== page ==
There was a time not so long ago when Owen Wright didn’t know what a spoon was, let alone how to use one or even find one inside his kitchen.
At a time when he was on the cusp of becoming the next big thing in Australian surfing, Wright was forced to learn how to walk and talk again after an incident at the Pipeline Masters in December 2015.
Wright’s blossoming career looked almost certainly over when his life hung in the balance inside a Hawaiian hospital after he suffered a serious brain injury far more common in the NFL or AFL than on the World Surf League.
The New South Welshman was left with a severe concussion and bleeding on the brain after he wiped out during a free surf session at the famous event and was hit by half a dozen ten to 12-foot waves, resulting in whiplash concussion that could have left him with permanent brain damage.
But now, four and a half years on from that career-threatening nightmare, Wright has completed one of the most remarkable comebacks in world sport. He is back inside the top-10 surfers in the world, back winning titles and set to represent Australia at next year’s postponed Olympic Games in Tokyo.
The 30-year-old was unveiled as one of Allianz Australia’s mental health ambassadors late last week – 12 months out from the starting line – and is drawing on the most tumultuous period of his life to help others navigate through mental health problems.
“Having an experience like that with a traumatic brain injury has definitely shaped me to who I am today. During that time, I can honestly say I was in over my head; I was not prepared to have an accident like that; I don’t think anyone is,” Wright told Man of Style.
“It made me learn how to deal with my vulnerabilities and fears and having so much chaos around you purely because your brain is in a state of chaos. It has given me a different perspective today on feeling so unstable is like, from the physical aspect – I struggled with balance and feeling dizzy – to a mental health aspect – I was up and down like a yoyo, bursting into tears at times.”
“That experience has given me a greater appreciation for mental health and wellbeing today. It has been a bit of a goal of mine to open up and talk about to try and inspire others (and show them) there are ways out of messes like that and things you can do to keep progressing through pretty full-on stages in your life.”
Wright is from a surfing family dynasty that grew up on Culburra Beach in southern New South Wales. His sister is two-time women’s world champion, Tyler Wright, who won both titles while he was on the comeback trail from his brain injury. And his brother is world-renowned free surfer Mickey Wright.
Mental health wasn’t a focus growing up in the 1990s and 2000s, and it didn’t feature prominently in his life before that moment on the north shore of Oahu. But now, Wright wants to help spark conversation and help others speak about their fears.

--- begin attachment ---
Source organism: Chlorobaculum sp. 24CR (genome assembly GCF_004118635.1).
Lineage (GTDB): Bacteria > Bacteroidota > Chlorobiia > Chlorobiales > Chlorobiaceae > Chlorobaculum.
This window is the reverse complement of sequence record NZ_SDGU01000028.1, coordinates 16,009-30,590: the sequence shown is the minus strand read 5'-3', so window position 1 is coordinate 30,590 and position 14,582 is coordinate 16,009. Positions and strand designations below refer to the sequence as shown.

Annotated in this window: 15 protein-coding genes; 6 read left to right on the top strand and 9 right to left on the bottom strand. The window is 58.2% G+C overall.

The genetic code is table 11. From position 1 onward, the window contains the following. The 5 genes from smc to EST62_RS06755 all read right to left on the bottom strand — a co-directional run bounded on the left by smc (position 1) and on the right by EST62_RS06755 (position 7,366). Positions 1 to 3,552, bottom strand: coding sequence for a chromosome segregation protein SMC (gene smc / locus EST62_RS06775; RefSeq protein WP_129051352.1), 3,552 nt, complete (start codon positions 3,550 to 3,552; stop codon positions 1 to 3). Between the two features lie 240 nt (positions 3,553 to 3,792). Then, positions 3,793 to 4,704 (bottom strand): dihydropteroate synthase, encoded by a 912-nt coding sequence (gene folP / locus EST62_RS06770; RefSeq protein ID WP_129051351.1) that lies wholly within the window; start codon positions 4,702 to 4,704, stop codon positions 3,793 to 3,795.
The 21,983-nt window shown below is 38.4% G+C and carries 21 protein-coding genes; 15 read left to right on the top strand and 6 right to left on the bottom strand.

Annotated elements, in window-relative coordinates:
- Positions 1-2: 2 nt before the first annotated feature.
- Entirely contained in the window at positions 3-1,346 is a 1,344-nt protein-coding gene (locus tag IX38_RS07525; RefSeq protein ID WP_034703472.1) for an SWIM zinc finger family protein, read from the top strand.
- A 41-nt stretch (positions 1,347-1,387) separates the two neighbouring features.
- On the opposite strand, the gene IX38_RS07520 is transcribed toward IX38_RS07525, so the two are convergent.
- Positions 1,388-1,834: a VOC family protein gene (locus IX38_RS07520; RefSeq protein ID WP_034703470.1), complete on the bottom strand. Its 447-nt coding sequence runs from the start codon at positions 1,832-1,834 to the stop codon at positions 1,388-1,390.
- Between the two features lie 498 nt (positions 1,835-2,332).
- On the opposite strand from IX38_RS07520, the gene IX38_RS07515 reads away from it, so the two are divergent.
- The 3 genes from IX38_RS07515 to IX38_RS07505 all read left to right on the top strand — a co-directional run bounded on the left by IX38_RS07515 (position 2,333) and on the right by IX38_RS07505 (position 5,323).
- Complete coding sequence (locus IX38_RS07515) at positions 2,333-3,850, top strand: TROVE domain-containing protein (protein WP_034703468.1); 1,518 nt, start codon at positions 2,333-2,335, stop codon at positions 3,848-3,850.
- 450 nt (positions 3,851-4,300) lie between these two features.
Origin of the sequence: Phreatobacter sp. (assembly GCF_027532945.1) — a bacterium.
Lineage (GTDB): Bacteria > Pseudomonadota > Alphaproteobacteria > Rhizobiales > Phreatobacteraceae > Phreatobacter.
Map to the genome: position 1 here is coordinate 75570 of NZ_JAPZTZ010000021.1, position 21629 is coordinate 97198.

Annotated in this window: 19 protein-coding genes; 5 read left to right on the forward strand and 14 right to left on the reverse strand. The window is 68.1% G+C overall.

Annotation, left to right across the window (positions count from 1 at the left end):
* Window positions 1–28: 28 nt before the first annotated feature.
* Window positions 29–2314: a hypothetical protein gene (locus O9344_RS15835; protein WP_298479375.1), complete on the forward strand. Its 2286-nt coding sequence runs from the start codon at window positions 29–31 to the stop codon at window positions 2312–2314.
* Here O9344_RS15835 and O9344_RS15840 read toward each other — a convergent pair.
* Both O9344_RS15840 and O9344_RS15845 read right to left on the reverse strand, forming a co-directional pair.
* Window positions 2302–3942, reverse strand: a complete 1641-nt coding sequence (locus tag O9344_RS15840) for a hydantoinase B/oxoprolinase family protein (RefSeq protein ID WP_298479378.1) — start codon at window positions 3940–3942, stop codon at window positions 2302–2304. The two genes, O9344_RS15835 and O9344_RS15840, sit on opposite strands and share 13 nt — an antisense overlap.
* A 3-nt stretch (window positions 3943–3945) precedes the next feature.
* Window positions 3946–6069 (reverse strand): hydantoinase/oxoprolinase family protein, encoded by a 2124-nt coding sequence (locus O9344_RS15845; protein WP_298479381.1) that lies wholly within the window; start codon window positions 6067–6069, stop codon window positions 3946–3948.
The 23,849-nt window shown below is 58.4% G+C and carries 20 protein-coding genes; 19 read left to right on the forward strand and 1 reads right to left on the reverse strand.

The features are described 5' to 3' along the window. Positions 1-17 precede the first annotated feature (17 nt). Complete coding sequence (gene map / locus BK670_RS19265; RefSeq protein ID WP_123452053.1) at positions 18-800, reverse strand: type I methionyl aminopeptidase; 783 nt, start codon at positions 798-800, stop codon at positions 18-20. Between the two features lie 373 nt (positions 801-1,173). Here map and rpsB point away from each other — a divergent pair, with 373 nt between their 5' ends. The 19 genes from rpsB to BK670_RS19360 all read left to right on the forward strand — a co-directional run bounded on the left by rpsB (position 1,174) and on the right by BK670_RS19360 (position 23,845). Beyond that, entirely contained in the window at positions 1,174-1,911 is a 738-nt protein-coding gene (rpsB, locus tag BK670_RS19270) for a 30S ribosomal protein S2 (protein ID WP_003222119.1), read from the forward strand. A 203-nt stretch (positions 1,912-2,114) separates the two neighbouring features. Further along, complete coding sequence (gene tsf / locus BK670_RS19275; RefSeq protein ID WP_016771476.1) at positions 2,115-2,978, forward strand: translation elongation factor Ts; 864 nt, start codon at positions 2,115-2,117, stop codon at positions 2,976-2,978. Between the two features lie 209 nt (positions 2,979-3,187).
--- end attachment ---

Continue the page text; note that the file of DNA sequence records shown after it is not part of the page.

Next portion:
“Mental health was not part of my life prior to that. After that accident, it has been a focus, but it is only now with Allianz that I’ve been opening up and speaking about it, trying to show that there are these athletes out there that have these vulnerabilities and fears that they have to overcome,” he said.
“Prior to the accident, I was a bit gun-ho and [projected an image of] ‘there’s no such thing as fear’, even though I did have these fears. I think that’s what led to such a big accident. That’s what I hope to pass on by speaking up and opening up about my fears – it’s OK to have fears and to learn to adjust.”
“On my social media, I get hit up all the time about people with head injuries and what they are going through. They get really inspired by my story and my journey. But it hasn’t been until now that I’ve been comfortable to speak about it more broadly. I hope people can draw inspiration (from my journey); I think it is a really key thing for athletes to take that position in the community.”
With the coronavirus pandemic shutting down the surfing tour – and the rest of the world, for that matter – COVID-19 hasn’t been the only major health risk sweeping the globe. Suicide has skyrocketed in the past few months and has hit close to home for Wright.
“It has been a really hard time for everyone. I’ve lost a few mates to wellbeing during this time, which has been really sad,” he said.
“That’s why I want to get out there and help inspire people to talk to their mates and just help them through this period of time – I think there is a lot of people going through a difficult time right now. I hope I can touch a few people through this program.”
Wright has made the most of his second chance in his first career. And now he is making an even bigger impact in society.
Allianz Australia has partnered with the Australian Olympic Committee and Paralympics Australia on a wide range of mental health initiatives.
Wright is an official ambassador along with Cate Campbell, Nic Beveridge, Madison de Rozario and the Australian Steelers.
Cover Image Photography Credit: Corey Wilson